The official design of the first statue of non-fictional women in Central Park was unveiled last summer. The statue, a sculpture of Elizabeth Cady Stanton and Susan B. Anthony, is set to be dedicated on August 18, 2020, marking the 100th anniversary of the passage of the 19th Amendment, which granted women the right to vote nationwide. Terrific, right? Not completely. Because, as the New York Times informs us, some women’s rights advocates feel the statue doesn’t show the whole story. One complaint: Stanton and Anthony were white. Included in the statue’s design, a list of women who aided in the cause contains a significant number of African-American women. Why weren’t any of them chosen to be the face of women’s contributions to social equality?
Gloria Steinem weighs in, this way
A carriage near Central Park South, amongst traffic, via Flickr cc
Manhattan Supreme Court Judge Arthur F. Engoron ordered Tuesday that Mayor De Blasio can’t “take any action or inaction that would interfere” with the horse carriages operating in Central Park until a subsequent court order is issued, according to the New York Daily News. The court order is the result of a complaint filed in October by horse carriage hack Giovanni Paliotta, whose attorney says the process was being done in the wrong order: New rules regarding the carriages should come from the City Council rather than the mayor, and legislation should be passed.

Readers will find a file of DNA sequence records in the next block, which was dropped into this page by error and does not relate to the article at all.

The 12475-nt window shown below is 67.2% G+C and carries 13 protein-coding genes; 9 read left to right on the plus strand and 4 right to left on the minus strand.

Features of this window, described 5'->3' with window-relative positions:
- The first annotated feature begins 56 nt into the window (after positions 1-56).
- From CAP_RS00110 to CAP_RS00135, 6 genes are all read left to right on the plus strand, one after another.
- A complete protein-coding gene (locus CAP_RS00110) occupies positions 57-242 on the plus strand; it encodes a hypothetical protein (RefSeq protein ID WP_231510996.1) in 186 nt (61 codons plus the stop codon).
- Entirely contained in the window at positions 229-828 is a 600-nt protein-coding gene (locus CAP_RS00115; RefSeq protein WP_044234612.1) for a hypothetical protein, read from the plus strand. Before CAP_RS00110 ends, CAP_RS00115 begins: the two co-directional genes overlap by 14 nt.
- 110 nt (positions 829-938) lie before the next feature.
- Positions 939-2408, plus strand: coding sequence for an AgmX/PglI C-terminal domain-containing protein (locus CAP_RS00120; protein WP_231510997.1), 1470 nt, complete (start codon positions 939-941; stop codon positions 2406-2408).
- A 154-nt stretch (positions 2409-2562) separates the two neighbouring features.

Find out more
Goat carriages in Central Park via Library of Congress
1930s New York brought us many things: Superman, the Rockefeller Center Christmas Tree, Joe DiMaggio, and, of course, goat beauty pageants in Central Park. Following the repeal of Prohibition in 1933, the Brewer’s Board of Trade was eager to revive the springtime tradition of Bock Beer festivals and put out an appeal for the most gorgeous goats in Gotham. The goats would go horn to horn in beauty pageants in Central Park to claim the title of “Mr. Manhattan,” and the right to return to the park for regional competitions to determine which beautiful Billy Goat would be “Mr. Bock Beer,” the brewer’s mascot, and the face of ubiquitous bock beer advertisements.
Get more Goats here!
A new map from the Central Park Conservancy includes lots of new information about the park’s playgrounds, trails, restrooms, entertainment areas and other spaces that decodes the park for people with disabilities and/or limited mobility. Helpful information includes information on park terrain, letting visitors know how steep various trails are, and where there are stairs or other potential obstacles.
Full map, this way